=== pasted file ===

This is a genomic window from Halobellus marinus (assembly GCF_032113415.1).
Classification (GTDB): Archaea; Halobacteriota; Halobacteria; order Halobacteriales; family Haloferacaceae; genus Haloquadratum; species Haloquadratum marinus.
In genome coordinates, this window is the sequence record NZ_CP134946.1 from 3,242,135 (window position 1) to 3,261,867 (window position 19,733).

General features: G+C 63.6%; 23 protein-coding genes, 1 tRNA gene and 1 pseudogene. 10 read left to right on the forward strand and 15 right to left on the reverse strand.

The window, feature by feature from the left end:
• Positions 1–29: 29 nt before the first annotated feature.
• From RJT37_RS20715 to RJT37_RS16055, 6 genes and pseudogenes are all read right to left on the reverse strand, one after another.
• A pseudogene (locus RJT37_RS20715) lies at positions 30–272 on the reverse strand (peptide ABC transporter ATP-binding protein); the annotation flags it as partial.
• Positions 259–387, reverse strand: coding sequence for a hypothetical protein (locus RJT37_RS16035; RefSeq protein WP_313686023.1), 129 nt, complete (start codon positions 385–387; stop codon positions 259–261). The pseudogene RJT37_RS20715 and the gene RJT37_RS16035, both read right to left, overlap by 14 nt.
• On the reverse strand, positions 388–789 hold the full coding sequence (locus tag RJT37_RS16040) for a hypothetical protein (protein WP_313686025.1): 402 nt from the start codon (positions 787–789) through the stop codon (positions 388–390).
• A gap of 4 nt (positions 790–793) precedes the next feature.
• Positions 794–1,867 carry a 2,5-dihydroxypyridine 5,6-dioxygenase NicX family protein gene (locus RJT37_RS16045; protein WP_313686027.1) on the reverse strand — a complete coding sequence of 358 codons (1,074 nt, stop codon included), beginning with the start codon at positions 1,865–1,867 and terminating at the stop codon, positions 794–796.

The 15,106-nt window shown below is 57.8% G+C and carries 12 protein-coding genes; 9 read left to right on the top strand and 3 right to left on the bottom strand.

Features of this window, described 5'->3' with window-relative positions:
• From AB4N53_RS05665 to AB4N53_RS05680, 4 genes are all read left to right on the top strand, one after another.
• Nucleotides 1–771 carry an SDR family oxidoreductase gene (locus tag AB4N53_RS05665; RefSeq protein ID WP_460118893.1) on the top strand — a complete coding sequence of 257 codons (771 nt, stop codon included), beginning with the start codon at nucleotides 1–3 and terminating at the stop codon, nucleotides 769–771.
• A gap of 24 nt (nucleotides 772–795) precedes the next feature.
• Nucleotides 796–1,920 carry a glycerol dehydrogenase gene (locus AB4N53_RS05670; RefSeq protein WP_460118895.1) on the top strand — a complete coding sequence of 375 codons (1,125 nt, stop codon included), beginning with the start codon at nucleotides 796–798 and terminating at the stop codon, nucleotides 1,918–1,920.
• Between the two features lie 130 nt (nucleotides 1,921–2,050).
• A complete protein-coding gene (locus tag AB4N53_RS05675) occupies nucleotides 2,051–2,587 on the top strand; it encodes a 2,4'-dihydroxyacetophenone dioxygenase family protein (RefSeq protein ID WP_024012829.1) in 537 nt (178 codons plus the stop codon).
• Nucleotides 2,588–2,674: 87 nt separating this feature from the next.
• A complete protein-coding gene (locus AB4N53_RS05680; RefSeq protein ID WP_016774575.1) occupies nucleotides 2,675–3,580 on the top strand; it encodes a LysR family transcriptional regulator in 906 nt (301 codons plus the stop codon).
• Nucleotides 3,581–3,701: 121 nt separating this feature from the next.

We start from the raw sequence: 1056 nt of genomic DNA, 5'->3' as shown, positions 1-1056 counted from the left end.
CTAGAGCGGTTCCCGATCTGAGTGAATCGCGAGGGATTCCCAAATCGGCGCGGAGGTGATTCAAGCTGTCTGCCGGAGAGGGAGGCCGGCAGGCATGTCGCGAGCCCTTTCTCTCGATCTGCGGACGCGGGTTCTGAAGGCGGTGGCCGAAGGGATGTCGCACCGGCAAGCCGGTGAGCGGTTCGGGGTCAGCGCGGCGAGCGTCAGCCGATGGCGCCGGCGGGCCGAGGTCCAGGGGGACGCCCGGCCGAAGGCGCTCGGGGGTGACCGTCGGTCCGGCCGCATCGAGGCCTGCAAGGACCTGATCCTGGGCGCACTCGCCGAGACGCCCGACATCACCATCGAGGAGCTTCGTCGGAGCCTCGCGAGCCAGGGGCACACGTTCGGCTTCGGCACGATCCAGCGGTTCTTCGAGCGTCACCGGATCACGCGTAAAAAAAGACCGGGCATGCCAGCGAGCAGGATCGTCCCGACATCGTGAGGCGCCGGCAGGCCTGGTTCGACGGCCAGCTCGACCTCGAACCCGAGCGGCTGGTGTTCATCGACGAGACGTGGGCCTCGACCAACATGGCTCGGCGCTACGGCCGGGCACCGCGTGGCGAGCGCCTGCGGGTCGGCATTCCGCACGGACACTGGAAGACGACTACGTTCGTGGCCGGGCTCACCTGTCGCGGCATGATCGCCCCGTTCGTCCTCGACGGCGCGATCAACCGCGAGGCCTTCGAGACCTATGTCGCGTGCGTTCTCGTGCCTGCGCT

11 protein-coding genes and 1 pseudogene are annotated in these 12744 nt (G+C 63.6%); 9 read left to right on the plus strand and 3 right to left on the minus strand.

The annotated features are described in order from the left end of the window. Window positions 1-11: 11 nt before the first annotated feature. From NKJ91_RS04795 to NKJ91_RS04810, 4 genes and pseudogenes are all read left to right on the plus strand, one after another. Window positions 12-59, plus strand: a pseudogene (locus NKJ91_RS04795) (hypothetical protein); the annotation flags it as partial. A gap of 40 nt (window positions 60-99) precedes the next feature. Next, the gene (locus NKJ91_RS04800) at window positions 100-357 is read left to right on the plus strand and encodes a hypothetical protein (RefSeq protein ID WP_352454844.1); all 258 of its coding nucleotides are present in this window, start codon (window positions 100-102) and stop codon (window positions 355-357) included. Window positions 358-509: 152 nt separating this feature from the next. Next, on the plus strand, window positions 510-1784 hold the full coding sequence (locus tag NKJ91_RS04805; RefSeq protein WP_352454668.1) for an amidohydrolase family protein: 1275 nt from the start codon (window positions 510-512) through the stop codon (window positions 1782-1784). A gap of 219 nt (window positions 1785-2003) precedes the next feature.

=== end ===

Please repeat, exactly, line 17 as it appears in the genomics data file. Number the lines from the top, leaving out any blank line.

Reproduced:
• A gap of 24 nt (nucleotides 772–795) precedes the next feature.